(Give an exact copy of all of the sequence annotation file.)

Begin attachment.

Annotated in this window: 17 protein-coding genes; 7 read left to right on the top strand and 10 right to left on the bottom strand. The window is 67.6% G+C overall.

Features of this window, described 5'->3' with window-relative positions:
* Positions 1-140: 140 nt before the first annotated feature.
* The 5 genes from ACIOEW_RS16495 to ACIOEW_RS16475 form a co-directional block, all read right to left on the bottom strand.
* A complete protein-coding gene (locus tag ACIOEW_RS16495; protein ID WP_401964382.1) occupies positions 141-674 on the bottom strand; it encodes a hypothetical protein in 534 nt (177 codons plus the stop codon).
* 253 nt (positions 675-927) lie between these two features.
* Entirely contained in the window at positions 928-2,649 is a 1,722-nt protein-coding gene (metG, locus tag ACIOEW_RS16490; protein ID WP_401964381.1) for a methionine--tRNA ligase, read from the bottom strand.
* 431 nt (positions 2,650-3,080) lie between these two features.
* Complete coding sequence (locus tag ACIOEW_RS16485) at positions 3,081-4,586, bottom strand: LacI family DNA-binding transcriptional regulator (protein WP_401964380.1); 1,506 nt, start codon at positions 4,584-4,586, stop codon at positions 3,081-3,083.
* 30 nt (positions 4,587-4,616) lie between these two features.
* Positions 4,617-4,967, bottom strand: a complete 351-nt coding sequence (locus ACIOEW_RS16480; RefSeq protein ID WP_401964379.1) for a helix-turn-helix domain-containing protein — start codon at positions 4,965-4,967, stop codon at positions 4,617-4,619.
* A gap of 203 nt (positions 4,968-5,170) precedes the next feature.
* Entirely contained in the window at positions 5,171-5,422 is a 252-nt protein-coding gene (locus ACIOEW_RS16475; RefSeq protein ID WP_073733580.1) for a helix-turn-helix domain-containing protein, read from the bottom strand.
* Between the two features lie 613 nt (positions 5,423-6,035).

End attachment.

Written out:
Annotated in this window: 17 protein-coding genes; 7 read left to right on the top strand and 10 right to left on the bottom strand. The window is 67.6% G+C overall.

Features of this window, described 5'->3' with window-relative positions:
* Positions 1-140: 140 nt before the first annotated feature.
* The 5 genes from ACIOEW_RS16495 to ACIOEW_RS16475 form a co-directional block, all read right to left on the bottom strand.
* A complete protein-coding gene (locus tag ACIOEW_RS16495; protein ID WP_401964382.1) occupies positions 141-674 on the bottom strand; it encodes a hypothetical protein in 534 nt (177 codons plus the stop codon).
* 253 nt (positions 675-927) lie between these two features.
* Entirely contained in the window at positions 928-2,649 is a 1,722-nt protein-coding gene (metG, locus tag ACIOEW_RS16490; protein ID WP_401964381.1) for a methionine--tRNA ligase, read from the bottom strand.
* 431 nt (positions 2,650-3,080) lie between these two features.
* Complete coding sequence (locus tag ACIOEW_RS16485) at positions 3,081-4,586, bottom strand: LacI family DNA-binding transcriptional regulator (protein WP_401964380.1); 1,506 nt, start codon at positions 4,584-4,586, stop codon at positions 3,081-3,083.
* 30 nt (positions 4,587-4,616) lie between these two features.
* Positions 4,617-4,967, bottom strand: a complete 351-nt coding sequence (locus ACIOEW_RS16480; RefSeq protein ID WP_401964379.1) for a helix-turn-helix domain-containing protein — start codon at positions 4,965-4,967, stop codon at positions 4,617-4,619.
* A gap of 203 nt (positions 4,968-5,170) precedes the next feature.
* Entirely contained in the window at positions 5,171-5,422 is a 252-nt protein-coding gene (locus ACIOEW_RS16475; RefSeq protein ID WP_073733580.1) for a helix-turn-helix domain-containing protein, read from the bottom strand.
* Between the two features lie 613 nt (positions 5,423-6,035).